“Terrorist attacks can shake the foundations of our biggest buildings, but they cannot touch the foundation of America. These acts shatter steel, but they cannot dent the steel of American resolve. America was targeted for attack because we’re the brightest beacon for freedom and opportunity in the world. And no one will keep that light from shining. Today, our nation saw evil — the very worst of human nature — and we responded with the best of America.”
The other thing Bush said that was so important was that we had to differentiate between the Islam that Americans practice and the Islam of terror and war, which allowed Americans to say well, if the president says that, I can feel that way, too.
“These acts of violence against innocents violate the fundamental tenets of the Islamic faith. And it’s important for my fellow Americans to understand that. The face of terror is not the true faith of Islam. That’s not what Islam is all about. Islam is peace.”
As staggering as the terrorist acts of Oklahoma City and 9/11 were, the mass shooting that killed 20 young children and six adults at a school in Sandy Hook, CT on December 14, 2012, staggered the entire country in shock and despair. The task of helping Americans comprehend such an inhumane and unconscionable act fell to President Barack Obama. In addition to addressing the public, he also visited the home of each family, knowing there is nothing worse for a parent than losing a child, especially in such a gruesome and senseless manner. Obama’s morality, veracity and integrity spoke volumes about America’s failure to address gun violence.
“Can we truly say, as a nation, that we are meeting our obligations? Can we honestly say that we’re doing enough to keep our children — all of them — safe from harm? Can we claim, as a nation, that we’re all together there, letting them know that they are loved, and teaching them to love in return? Can we say that we’re truly doing enough to give all the children of this country the chance they deserve to live out their lives in happiness and with purpose?”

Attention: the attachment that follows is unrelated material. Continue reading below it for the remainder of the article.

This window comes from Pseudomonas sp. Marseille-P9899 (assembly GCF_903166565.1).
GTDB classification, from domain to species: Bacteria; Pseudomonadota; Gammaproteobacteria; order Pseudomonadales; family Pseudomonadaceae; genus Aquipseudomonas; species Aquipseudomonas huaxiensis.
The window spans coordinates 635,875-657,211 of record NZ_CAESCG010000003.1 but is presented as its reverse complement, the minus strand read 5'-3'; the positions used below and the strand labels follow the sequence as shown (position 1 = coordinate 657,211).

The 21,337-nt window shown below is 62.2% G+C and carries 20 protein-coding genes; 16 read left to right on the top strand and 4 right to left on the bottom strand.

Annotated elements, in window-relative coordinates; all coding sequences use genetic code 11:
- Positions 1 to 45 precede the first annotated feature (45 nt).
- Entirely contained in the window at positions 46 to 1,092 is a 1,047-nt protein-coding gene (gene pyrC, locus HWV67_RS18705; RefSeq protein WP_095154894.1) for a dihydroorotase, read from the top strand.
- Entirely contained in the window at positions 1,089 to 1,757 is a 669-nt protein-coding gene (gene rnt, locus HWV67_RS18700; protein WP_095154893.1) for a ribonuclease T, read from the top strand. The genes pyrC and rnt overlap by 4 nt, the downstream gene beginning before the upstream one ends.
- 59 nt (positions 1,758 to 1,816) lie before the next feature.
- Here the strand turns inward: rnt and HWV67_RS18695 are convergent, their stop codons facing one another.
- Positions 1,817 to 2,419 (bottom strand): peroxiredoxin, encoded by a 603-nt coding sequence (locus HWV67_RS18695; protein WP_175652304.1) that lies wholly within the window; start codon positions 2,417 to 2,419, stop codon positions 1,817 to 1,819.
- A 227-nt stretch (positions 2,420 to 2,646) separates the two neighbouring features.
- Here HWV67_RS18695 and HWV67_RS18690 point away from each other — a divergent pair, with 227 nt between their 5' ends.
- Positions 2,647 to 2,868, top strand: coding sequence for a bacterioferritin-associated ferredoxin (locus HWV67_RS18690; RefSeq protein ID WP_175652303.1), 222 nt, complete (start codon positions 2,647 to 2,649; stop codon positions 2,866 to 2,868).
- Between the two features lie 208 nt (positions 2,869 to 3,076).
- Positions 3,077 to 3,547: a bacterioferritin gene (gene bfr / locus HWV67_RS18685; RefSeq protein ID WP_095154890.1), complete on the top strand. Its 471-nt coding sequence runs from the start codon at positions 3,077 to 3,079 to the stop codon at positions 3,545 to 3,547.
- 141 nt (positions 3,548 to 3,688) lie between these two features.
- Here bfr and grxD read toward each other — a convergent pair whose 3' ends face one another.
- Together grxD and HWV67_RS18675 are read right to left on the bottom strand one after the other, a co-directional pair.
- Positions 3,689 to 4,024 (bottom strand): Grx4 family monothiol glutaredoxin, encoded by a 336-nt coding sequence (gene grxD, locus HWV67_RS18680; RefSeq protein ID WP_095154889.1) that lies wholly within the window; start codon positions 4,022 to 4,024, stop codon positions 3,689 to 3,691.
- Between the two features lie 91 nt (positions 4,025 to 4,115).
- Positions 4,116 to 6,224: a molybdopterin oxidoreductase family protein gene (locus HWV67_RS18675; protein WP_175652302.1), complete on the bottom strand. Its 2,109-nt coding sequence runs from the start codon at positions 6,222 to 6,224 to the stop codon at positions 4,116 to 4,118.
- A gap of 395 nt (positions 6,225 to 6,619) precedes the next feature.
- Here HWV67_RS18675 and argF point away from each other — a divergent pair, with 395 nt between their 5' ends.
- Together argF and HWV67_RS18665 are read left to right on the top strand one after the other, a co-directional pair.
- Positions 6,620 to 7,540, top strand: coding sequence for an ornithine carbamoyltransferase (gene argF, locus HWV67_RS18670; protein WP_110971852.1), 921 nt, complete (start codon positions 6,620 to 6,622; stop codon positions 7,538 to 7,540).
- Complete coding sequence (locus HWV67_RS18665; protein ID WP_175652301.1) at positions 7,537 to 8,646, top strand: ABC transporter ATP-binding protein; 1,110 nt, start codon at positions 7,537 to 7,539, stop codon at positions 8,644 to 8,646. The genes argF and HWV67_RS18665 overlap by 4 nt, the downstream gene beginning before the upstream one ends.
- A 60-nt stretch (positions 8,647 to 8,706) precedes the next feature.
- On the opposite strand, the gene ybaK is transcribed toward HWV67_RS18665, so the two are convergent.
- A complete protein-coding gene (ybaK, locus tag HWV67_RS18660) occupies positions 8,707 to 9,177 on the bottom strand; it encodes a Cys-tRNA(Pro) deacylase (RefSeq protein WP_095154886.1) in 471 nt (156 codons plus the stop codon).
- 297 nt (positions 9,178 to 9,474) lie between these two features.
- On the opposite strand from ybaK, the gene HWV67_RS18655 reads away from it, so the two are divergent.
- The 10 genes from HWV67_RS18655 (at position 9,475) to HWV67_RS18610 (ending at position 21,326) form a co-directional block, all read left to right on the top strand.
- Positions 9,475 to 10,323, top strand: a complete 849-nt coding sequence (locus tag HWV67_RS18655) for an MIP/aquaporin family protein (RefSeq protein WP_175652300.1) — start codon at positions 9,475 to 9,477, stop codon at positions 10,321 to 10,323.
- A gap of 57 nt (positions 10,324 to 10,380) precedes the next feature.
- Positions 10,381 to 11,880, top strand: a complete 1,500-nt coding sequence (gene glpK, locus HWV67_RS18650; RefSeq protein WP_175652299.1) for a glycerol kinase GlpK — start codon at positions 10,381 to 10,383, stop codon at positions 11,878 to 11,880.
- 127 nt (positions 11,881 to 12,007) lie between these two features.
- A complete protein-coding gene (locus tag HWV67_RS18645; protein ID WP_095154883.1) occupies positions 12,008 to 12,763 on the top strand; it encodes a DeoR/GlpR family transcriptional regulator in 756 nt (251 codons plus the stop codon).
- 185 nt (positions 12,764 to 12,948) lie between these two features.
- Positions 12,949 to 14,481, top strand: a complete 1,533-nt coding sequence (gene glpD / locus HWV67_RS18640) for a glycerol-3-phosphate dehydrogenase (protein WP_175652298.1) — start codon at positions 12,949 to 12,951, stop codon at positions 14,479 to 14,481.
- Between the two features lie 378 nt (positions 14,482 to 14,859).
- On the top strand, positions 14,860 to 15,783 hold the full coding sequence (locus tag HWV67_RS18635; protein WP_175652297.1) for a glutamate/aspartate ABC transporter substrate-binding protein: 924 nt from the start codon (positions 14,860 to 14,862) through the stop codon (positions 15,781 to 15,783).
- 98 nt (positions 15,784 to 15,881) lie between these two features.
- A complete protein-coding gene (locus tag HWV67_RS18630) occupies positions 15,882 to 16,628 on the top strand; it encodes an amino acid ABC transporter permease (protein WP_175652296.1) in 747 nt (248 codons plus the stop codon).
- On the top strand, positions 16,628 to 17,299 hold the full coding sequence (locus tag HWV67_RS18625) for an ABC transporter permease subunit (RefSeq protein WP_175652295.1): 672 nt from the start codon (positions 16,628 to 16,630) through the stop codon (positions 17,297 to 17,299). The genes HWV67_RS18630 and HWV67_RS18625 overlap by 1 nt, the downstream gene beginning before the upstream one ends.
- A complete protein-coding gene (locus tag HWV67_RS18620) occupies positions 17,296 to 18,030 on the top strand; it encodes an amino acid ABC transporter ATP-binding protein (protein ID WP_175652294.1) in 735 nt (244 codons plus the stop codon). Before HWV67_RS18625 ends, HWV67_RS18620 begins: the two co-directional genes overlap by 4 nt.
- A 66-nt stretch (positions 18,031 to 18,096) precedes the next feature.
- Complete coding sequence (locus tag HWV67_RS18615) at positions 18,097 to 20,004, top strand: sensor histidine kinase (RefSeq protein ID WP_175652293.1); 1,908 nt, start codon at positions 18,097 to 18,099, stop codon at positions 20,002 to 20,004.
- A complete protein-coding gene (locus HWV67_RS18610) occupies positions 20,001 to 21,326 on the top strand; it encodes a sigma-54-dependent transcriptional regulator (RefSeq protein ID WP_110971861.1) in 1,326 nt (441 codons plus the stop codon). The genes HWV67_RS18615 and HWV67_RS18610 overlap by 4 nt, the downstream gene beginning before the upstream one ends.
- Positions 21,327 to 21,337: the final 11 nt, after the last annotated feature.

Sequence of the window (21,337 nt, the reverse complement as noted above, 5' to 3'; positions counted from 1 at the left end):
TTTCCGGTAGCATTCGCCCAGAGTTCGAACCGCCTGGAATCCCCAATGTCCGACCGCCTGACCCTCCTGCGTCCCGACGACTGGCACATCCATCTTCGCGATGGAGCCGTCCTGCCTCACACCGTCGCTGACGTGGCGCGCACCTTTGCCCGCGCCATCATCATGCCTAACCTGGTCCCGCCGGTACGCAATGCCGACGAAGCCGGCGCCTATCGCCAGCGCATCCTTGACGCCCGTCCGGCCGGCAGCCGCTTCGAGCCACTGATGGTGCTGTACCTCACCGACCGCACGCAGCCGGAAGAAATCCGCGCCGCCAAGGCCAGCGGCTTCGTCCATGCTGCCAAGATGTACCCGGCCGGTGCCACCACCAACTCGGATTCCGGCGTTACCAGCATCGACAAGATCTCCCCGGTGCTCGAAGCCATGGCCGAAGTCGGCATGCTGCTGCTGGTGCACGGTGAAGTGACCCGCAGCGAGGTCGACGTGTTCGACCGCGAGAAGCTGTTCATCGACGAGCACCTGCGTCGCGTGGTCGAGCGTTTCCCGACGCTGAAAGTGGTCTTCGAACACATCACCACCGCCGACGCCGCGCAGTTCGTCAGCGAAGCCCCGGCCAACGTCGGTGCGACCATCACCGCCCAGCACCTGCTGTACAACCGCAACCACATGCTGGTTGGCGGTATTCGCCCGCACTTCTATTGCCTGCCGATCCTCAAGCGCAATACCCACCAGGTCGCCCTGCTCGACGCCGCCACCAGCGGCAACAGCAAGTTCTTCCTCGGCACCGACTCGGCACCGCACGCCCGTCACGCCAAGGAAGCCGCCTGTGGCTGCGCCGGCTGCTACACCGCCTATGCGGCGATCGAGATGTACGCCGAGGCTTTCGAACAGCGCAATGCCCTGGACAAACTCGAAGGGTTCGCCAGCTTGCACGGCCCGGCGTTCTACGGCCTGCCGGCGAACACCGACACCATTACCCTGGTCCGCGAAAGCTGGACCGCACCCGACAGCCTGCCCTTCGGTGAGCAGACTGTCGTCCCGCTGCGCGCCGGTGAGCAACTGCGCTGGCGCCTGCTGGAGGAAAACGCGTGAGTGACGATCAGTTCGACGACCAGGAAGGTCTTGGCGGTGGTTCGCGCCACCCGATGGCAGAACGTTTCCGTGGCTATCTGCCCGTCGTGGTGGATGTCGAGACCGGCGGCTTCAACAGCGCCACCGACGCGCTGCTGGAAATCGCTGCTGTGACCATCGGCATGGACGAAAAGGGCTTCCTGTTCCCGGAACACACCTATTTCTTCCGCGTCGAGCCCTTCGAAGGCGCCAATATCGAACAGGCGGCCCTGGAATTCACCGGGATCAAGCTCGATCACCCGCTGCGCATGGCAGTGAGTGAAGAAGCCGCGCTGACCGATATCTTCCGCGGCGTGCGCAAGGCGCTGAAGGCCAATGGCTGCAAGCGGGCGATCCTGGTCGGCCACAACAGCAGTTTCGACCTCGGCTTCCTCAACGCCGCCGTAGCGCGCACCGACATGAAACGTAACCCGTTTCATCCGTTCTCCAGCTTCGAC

“I’ve been reflecting on this the last few days, and if we’re honest with ourselves, the answer is no. We’re not doing enough. And we will have to change.”
Now, we come to the present, where the current occupant of the Oval Office sows seeds of discord with his demagogic tweets, habitual falsehoods and rambling, at times incoherent, press conferences. Whether addressing the coronavirus, the economic devastation wreaked on Americans or police violence against the black community, the vacuum of leadership has never been more obvious. After the murder of George Lloyd and amidst the resulting nationwide demonstrations, who spoke of the change that our country desperately yearns for? It was left to Vice-President Joe Biden to deliver the presidential speech we all needed to hear starting with the words, “I Can’t Breathe.”
“I’ve said from the outset of this election, that we’re in the battle for the soul of this nation, and we are in the battle for the soul of this nation. When we believe it may be most importantly, who we want to be, is truer today than it has ever been, at least in my lifetime. And it’s in this urgency we can find a path forward.”
“We’re a nation in pain. We must not let our pain destroy us. We’re a nation enraged. We cannot let our rage consume us. We’re a nation that’s exhausted, but we will not allow our exhaustion defeat us. As president, my commitment to all of you is to lead on these issues and to listen, because I truly believe in my heart of hearts, we can overcome.”
As we approach the 2020 election, more and more people don’t want a president who’s going to keep burning down the house; they want a leader who’s going to help us trust our government again and find ways that we can work collectively, not how we can be divided. To do what’s best for all Americans, not just what’s best for him or his base. That’s what real leadership is. What America needs is a president who during times of crisis, speaks with honesty, intelligence and empathy, wholly committed to bringing us together, no matter how daunting the challenge.